Bellevue, WA — More than health, consumers increasingly focus on how lifestyle choices benefit quality of life, according to research by The Hartman Group, Inc.
In addition, living a long, healthy life balanced among activity, connecting with people and places, eating healthy food and rest has become part of the global culture, rather than a lifestyle choice or an alternative movement, according to the authors of “A Culture of Wellness.”
As a result, consumers are interacting with retailers and wellness-related institutions in a different way, the data show. At the core are early adopters, trendsetters and proselytizers, comprising just 13 percent of adults surveyed, who serve as a source of information about health and wellness and favor brands and retailers associated with sustainability, authenticity, quality and knowledge.
Another 25 percent of survey participants understand the importance of a healthy diet and exercise, although they don’t consistently act on that knowledge, and are proactive about health and wellness to promote happiness rather than avoiding illness, according to the survey. Quality and consistency guide their shopping, and they are more conscious of cost and convenience than other consumers.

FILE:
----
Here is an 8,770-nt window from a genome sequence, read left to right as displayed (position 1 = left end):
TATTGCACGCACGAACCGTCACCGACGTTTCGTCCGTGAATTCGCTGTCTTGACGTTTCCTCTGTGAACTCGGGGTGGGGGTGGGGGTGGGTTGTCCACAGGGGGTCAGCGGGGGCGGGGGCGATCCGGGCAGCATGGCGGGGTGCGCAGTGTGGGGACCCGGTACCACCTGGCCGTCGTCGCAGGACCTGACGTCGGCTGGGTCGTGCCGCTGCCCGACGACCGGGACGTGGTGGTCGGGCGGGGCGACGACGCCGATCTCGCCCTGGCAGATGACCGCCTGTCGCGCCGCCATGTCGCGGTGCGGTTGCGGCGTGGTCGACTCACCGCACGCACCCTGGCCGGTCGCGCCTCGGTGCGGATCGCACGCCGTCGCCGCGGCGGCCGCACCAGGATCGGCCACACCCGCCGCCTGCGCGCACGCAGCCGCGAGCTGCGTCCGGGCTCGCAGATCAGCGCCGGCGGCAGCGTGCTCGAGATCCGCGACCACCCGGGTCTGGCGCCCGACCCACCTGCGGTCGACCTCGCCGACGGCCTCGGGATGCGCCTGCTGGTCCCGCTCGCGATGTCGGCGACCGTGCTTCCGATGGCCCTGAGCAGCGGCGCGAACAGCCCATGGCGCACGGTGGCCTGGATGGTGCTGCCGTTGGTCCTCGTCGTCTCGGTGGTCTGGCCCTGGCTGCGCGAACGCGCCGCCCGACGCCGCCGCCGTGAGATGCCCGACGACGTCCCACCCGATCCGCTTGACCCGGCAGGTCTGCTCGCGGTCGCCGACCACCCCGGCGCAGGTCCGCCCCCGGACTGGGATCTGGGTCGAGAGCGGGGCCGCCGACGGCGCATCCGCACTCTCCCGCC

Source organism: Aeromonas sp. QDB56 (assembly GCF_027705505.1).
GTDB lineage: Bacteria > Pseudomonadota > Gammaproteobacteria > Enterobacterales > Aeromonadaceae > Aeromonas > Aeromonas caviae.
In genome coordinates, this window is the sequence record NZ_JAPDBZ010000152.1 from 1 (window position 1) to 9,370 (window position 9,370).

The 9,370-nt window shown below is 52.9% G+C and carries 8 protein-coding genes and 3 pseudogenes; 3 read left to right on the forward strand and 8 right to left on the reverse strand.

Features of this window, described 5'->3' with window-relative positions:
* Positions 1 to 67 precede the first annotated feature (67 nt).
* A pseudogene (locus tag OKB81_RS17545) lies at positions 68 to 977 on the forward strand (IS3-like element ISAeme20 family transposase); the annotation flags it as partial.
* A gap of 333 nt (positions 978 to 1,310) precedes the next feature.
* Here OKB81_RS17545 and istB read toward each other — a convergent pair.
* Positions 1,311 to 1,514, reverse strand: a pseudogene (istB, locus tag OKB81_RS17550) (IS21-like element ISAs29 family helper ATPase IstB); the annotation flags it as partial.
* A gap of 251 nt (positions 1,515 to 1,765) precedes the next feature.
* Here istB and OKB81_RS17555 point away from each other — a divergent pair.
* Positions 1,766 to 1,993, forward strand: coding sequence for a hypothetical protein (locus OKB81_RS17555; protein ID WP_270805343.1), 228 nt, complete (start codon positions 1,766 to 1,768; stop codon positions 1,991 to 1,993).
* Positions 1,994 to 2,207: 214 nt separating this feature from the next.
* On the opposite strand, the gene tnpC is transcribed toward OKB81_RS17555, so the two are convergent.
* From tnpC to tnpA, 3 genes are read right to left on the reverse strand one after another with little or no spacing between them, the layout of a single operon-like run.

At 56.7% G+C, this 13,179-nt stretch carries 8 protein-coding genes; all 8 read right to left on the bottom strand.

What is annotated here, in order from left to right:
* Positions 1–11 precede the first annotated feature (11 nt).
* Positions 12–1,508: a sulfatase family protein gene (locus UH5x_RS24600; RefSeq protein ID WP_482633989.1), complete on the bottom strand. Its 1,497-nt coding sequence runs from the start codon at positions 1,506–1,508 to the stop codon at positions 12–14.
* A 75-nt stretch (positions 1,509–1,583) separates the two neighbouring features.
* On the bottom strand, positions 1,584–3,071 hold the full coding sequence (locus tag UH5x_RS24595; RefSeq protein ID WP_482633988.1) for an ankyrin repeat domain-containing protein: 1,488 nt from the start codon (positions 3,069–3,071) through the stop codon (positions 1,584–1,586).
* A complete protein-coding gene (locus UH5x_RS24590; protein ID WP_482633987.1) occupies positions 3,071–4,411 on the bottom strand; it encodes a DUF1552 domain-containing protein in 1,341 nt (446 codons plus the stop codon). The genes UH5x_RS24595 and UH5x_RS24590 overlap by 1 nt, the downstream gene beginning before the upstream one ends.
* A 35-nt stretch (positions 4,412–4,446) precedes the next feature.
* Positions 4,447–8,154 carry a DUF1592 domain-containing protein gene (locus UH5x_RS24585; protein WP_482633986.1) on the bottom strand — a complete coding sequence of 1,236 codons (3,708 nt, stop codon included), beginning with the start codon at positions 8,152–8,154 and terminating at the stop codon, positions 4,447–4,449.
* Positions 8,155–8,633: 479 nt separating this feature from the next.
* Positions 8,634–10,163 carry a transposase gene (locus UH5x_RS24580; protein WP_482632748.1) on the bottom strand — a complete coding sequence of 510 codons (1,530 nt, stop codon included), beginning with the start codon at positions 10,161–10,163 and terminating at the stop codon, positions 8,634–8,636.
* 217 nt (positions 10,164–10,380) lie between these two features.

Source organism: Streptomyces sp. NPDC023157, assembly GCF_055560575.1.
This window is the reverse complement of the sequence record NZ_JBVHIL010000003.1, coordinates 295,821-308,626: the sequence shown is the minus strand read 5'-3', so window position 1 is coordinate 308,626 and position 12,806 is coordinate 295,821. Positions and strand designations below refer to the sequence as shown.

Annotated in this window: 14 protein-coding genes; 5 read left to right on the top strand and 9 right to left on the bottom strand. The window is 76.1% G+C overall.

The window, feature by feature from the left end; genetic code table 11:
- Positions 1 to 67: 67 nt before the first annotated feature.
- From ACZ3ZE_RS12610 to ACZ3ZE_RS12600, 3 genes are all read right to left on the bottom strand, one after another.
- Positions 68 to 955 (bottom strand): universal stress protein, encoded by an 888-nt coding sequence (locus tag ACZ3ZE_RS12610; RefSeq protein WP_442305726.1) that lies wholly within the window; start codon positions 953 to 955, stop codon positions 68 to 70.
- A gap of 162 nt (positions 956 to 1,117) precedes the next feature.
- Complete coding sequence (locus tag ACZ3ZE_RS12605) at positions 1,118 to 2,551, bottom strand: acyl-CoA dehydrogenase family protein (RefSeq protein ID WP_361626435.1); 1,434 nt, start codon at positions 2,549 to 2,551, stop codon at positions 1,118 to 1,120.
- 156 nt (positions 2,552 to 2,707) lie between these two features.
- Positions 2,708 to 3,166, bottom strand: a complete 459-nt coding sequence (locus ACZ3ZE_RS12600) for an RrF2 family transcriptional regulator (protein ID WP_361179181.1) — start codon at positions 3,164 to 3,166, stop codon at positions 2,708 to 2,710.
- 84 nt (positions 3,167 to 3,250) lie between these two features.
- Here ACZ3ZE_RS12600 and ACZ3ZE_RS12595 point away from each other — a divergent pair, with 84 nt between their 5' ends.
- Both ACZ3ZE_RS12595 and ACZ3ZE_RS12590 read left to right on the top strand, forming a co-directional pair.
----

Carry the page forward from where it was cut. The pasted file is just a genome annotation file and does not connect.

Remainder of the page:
The majority of consumers, 62 percent, although committed to health and wellness, vary in the intensity of their engagement. For example, while this group champions integration of well-being into their interactions with others in the community and mind and body awareness, the degree to which they value authenticity and their willingness to rely on a bank of knowledge instead of experts for information differs within the demographic. Overall, however, they care about quality, enjoyment and the experience of achieving wellness.
Data show that “for the first time, all segments share in a broadened, personal, proactive wellness perspective,” the analysts conclude. Laurie Demeritt, Hartman CEO, notes: “There has been a cultural shift — now complete for all intents and purposes — from ‘health’ to ‘quality of life’; from reactive health to proactive health.”